Today’s executives are relying more and more heavily on data, to the point that leadership abilities are diminishing, and true leaders are becoming harder to find, says Don DeLash, an adjunct professor at Delaware Valley College’s MBA program.
“There can be a big difference between managers and leaders,” DeLash says. “Neither extreme is good, but as a business executive, you should try to find the happy zone, where you recognize and blend the skills of a manager and a leader. Emphasize your strengths and build upon your weaknesses. What people are doing on the data side facilitates great management, but there is a void on the leadership side.”
Smart Business spoke with DeLash about how to improve on your weaknesses and how to balance the scales between leadership and management.
How does an overreliance on data impact a business?
Don’t get me wrong. Data is a great thing and there is deep analysis of and great belief in information. But as a byproduct, you don’t see the same emphasis on leadership or conviction about management-level trends, industry knowledge and gut feel.
People have a greater fear of taking a leadership approach because when managers make a decision, it can be quickly scrutinized using facts, charts and data analysis. People are more likely today to dismiss a decision or a leadership attempt because the data doesn’t immediately back it up. That makes them more cautious to go off the data and make a visionary decision.
But your competitors have data, too. The key differentiator can be whether they have the leadership.
How can managers become better leaders?
Even leadership has a process. To be a better leader, you first have to make your vision clear to your team. Then you have to align your organization around that vision and get the right people in the right positions. After that, it’s all about execution of the vision and making sure that you continually communicate through the process. Those are the elements of great leadership.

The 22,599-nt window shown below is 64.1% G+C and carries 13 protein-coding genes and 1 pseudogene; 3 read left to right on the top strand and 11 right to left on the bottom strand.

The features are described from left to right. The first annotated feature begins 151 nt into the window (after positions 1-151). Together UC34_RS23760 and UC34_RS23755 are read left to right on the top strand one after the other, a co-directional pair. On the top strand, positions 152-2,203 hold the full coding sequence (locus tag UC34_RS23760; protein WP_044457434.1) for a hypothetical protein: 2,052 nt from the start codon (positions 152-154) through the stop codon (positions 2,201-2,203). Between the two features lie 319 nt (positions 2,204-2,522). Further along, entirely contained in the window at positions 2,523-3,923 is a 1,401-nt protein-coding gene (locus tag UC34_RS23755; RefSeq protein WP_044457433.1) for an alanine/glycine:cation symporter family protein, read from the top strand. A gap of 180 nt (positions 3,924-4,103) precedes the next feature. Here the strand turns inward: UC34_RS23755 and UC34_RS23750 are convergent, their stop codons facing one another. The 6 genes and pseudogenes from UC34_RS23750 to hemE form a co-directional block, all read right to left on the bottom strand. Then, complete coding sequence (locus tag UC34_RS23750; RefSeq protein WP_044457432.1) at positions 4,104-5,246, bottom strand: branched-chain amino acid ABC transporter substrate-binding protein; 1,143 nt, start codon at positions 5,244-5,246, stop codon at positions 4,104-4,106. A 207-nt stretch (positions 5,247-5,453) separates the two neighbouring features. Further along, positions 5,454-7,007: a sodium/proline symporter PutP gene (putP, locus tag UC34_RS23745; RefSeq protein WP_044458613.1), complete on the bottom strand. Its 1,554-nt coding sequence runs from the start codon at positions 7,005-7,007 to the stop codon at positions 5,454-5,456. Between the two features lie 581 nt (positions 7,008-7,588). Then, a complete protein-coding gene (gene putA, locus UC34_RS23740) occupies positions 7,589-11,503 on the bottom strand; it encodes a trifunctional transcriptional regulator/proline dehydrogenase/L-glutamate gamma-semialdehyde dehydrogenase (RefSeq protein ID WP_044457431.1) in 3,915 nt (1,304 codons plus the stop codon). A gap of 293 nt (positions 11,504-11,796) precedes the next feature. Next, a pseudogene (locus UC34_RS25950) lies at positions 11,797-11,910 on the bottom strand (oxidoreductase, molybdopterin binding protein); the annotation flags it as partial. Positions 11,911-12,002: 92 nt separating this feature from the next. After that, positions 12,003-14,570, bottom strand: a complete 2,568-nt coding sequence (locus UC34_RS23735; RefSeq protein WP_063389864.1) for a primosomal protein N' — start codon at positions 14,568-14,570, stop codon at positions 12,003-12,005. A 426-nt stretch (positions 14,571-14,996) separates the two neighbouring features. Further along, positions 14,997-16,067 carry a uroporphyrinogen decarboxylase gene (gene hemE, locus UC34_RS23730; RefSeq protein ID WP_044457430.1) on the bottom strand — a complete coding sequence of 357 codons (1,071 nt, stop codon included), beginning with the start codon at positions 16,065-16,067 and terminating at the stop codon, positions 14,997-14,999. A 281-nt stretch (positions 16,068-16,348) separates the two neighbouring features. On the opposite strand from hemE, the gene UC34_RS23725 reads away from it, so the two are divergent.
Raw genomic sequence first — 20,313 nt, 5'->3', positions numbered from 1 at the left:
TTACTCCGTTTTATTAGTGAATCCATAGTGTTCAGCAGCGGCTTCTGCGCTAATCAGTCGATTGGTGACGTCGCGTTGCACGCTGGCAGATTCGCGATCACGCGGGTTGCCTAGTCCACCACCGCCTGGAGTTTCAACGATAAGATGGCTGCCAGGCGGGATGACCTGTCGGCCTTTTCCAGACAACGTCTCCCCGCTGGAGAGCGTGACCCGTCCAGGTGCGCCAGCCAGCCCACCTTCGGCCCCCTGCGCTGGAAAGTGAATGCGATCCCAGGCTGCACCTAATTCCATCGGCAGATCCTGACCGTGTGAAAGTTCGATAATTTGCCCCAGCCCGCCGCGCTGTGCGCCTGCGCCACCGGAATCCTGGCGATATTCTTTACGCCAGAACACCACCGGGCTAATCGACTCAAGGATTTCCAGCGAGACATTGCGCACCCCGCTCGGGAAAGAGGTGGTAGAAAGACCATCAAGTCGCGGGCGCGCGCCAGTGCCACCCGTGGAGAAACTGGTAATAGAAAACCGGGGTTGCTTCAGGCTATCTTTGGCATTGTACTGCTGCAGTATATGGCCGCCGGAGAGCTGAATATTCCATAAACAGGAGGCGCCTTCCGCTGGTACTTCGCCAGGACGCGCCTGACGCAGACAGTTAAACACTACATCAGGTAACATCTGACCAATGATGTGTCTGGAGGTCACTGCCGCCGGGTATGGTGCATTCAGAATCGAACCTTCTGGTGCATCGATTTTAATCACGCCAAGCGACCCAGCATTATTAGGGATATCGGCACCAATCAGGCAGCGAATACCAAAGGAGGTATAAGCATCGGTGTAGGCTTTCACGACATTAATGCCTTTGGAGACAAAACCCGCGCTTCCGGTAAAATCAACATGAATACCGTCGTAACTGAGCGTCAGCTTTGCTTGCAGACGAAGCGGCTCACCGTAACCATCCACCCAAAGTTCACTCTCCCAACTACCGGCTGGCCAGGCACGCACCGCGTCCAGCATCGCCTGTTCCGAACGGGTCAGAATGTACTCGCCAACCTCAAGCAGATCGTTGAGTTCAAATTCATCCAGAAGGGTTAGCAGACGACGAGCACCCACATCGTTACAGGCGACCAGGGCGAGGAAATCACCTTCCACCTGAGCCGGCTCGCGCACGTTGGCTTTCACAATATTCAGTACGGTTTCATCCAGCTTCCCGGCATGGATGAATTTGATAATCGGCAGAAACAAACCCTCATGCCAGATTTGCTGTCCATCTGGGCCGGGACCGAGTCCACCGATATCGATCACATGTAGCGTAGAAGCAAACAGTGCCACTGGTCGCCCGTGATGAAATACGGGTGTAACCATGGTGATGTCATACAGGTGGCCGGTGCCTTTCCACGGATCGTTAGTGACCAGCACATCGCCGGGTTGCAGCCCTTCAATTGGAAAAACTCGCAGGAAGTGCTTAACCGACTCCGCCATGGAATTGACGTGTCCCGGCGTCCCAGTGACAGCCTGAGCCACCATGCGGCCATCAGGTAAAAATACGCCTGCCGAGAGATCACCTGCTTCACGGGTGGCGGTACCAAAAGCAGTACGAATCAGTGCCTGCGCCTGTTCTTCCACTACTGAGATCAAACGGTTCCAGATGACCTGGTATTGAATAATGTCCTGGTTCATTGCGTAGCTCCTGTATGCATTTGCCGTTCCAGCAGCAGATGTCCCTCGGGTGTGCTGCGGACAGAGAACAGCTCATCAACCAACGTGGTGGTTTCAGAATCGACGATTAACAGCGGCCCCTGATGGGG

Managers should spend a proportionate amount of time on those things, in addition to the operational data and the results data.
There’s a saying that you can’t improve what you can’t measure. That’s true to a point, but I’ve never agreed with it wholeheartedly.
I’m trying to be a better father, a better husband, a better Little League coach, a better teacher and improve in ways that you can’t necessarily measure. Instead, I’ve tried to measure leadership by creating followership: How willing are people to follow me and trust in me? How often do they seek my guidance? It’s not very scientific, but I don’t think leadership is scientific.
How can a leader teach leadership skills to others?
There’s the question, ‘Can leaders be developed, or are they just born?’ I think leaders can be developed to a great extent. First, leadership is very risky by definition because if you make mistakes, they are very visible. Teaching managers about risk-taking is important — when it’s a good idea, how it should be approached, how to create a fallback plan. Analyzing the risk of your decisions is an important element of teaching confident leadership.
Second is developing communication skills. Communication doesn’t mean always being a chatterbox. The best leaders I’ve known were more about quality than quantity in terms of their communication. When they did speak, you knew it was something to take note of. Quality of communication over quantity is part of great leadership and is something that should be taught.
Today, instead of quality of communication, quantity of data has become the fallback. With electronic data, written data, vocal data, presented data, there is a tendency for businesspeople to fall back on data too much. Henry Ford wouldn’t have gotten away today with, ‘You can have any color you want as long as it’s black.’ He would have everyone in the company giving him all kinds of data and research.
Great leaders have the ability to communicate well and inspire their teams to believe in them.
How can you balance data-based management with more intangible leadership skills?
I don’t think we do a good job as a business community of educating people on decision-making and recognizing where they are in that manager-leader continuum.
We need to rely on data and continue to develop leadership. One trend — not just in business but in society — is that people are much less personal. We e-mail, we text, we have Web seminars. Just 10 years ago, that was not the case. There was a lot more personal interaction.
No one calls a customer or business associate for directions anymore. If you can’t find the address on the Web and punch it into your GPS, you’re Fred Flintstone. This has certainly created a strain on leadership development.
It takes a conscious effort to pick up the phone and talk to somebody, as opposed to dropping them a quick e-mail. Our society is trending away from relationships and personal connections. That needs to be brought back into businesses and schools and emphasized.